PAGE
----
Marketmind: Not so fast, debt ceiling bulls!

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U.S. President Joe Biden holds debt limit talks with Congressional leaders at the White House in Washington

A look at the day ahead in European and global markets from Kevin Buckland

You didn’t think it would be that easy, did you?

Investors are on edge after equities and the dollar got knocked back Friday, when Republican negotiators unexpectedly walked out of debt ceiling talks.

Discussions now seem to be back on track, with President Joe Biden due to meet House Republican Speaker Kevin McCarthy later today. But the brinkmanship highlights that as long as there is no deal, the potential for a disastrous U.S. default is impossible to ignore.

Time is running out, with less than two weeks before the ostensible “X-date” for the Treasury to run out of money in early June.

The dollar was heavy in Asia, and equities around most of the region declined, portending weakness when Europe wakes up as well.

A notable exception was China, with stocks gaining on the mainland and in Hong Kong, where the Hang Seng bounced from a two-month trough.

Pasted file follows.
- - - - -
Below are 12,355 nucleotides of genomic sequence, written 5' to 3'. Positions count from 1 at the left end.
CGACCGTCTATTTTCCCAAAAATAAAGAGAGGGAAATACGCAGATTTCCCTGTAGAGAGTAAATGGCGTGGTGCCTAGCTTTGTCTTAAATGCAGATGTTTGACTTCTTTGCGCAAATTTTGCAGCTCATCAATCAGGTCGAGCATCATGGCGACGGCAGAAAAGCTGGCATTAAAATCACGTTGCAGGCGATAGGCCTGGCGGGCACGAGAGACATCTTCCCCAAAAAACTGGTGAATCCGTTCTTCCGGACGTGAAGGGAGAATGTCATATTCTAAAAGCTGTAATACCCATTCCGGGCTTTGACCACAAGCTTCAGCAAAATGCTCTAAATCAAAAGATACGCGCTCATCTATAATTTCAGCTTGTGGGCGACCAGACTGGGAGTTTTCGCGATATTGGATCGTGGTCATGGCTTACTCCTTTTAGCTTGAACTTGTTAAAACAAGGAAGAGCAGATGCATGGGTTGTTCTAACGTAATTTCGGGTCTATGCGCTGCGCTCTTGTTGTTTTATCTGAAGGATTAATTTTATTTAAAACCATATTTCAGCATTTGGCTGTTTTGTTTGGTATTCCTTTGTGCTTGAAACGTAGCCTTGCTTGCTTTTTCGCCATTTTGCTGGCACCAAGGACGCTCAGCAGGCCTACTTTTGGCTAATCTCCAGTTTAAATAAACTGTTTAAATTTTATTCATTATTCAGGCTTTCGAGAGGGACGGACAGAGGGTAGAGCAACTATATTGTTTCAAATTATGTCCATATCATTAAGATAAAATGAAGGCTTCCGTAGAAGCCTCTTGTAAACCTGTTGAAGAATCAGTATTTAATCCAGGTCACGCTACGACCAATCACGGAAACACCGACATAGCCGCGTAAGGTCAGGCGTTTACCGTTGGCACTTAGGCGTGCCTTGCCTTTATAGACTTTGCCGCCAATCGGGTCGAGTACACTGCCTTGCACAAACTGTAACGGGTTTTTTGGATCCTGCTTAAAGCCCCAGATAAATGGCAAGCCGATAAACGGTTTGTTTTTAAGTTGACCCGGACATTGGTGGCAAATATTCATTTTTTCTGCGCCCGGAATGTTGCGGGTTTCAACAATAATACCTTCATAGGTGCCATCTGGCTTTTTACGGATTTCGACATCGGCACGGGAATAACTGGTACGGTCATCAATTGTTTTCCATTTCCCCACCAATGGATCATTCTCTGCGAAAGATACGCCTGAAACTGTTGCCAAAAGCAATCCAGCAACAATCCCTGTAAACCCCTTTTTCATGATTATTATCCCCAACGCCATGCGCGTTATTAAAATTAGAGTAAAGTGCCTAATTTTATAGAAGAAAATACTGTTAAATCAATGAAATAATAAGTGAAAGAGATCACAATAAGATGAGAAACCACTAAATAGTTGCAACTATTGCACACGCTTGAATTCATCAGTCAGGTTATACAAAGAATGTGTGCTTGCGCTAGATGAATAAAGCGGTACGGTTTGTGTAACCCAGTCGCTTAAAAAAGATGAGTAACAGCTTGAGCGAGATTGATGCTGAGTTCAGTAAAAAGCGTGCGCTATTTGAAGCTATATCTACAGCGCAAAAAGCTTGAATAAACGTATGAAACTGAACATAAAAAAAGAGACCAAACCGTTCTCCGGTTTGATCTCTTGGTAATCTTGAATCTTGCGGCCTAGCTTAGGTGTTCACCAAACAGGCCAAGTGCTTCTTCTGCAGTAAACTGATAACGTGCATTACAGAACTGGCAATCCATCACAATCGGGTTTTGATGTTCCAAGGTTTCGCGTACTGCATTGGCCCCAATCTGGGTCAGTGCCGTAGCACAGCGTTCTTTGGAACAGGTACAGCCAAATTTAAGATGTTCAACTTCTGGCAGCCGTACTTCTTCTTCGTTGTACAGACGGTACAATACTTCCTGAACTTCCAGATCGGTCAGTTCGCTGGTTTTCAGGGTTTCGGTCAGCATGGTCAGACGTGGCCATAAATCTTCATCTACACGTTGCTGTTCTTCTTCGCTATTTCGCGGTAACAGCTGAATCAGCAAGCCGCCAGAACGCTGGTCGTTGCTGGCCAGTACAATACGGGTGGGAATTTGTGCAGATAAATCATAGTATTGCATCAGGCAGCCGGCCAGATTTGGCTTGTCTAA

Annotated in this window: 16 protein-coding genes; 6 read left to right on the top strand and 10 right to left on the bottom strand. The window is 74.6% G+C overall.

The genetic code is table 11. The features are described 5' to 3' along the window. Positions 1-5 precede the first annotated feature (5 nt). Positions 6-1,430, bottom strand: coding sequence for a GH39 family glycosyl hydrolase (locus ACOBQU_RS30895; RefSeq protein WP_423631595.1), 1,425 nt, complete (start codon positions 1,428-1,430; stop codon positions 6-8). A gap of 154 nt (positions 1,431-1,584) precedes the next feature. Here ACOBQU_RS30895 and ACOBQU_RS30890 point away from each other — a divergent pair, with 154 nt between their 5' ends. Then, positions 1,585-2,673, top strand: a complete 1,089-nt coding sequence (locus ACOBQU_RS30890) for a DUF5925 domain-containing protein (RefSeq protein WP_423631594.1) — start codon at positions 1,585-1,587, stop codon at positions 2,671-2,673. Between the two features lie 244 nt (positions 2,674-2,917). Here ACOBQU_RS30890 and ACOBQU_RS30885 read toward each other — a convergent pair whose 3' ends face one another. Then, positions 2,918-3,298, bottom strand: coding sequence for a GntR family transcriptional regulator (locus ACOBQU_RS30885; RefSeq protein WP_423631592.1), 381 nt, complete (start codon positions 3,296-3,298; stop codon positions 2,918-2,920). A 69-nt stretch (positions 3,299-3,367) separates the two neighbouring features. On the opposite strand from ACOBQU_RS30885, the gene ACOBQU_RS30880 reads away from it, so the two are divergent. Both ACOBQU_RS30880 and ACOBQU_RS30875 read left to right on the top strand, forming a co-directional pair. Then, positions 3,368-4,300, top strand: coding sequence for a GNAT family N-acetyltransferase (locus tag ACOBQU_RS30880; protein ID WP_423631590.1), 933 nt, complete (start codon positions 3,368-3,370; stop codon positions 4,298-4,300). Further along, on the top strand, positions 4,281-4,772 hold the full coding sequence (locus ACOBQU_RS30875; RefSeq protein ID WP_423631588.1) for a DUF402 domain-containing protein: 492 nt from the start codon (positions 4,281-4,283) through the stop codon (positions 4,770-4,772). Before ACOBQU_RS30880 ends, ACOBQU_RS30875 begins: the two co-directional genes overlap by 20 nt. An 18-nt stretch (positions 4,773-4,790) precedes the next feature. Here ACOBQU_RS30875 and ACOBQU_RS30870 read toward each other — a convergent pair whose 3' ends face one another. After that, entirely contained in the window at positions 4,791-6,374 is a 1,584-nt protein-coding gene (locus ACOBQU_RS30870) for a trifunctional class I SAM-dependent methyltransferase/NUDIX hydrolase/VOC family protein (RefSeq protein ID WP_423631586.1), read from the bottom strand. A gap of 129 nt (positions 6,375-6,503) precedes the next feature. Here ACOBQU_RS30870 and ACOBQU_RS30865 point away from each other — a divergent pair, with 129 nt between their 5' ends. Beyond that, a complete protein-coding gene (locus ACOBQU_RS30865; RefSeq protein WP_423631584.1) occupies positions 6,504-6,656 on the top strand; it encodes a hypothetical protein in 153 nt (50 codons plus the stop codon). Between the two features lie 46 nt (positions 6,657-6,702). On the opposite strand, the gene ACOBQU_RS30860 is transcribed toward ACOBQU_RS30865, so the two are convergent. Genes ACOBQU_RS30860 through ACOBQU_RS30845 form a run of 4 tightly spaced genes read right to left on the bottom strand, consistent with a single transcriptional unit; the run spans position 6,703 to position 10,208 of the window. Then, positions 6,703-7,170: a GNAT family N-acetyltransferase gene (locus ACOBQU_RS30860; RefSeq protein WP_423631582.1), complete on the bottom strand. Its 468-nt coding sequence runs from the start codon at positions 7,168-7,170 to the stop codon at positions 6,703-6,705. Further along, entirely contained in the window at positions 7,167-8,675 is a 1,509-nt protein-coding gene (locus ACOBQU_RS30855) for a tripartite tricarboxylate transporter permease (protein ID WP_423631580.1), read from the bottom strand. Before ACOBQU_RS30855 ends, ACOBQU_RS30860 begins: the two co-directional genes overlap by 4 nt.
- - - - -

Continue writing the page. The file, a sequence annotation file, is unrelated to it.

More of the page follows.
One reason: the mood music out of the weekend G-7 summit was much gentler on Chinese ears than some feared, expressing a desire to “de-risk, not decouple” on economic ties to China.

At the same time, though, China stepped up its dispute with the U.S. over chip technology, failing Micron Technologies products in a security review.

Another potential boost comes from the PBOC’s assessment that the fundamentals of China’s economic stability and long-term improvement have not changed.

Europe’s macro calendar is fairly light today, although ECB officials may want to keep an eye on euro-area consumer confidence figures for this month, following its aggressive monetary tightening campaign. Central bank chief Christine Lagarde sent a clear hawkish signal on Friday, telling policy makers to “buckle up”.

Luis de Guindos and Philip Lane are among Lagarde’s ECB colleagues on speaking duty today.

In the U.S., Monday’s Fed speakers include James Bullard, Raphael Bostic and Tom Barkin – though they risk being drowned out by Chair Jay Powell’s comments from Friday that his preference is to pause next month, instead of hike.

Key developments that could influence markets on Monday:

Eurozone consumer confidence report

ECB’s Luis de Guindos and Philip Lane speaking

Fed’s Bullard, Bostic and Barkin speaking

(Reporting by Kevin Buckland; Editing by Muralikumar Anantharaman)

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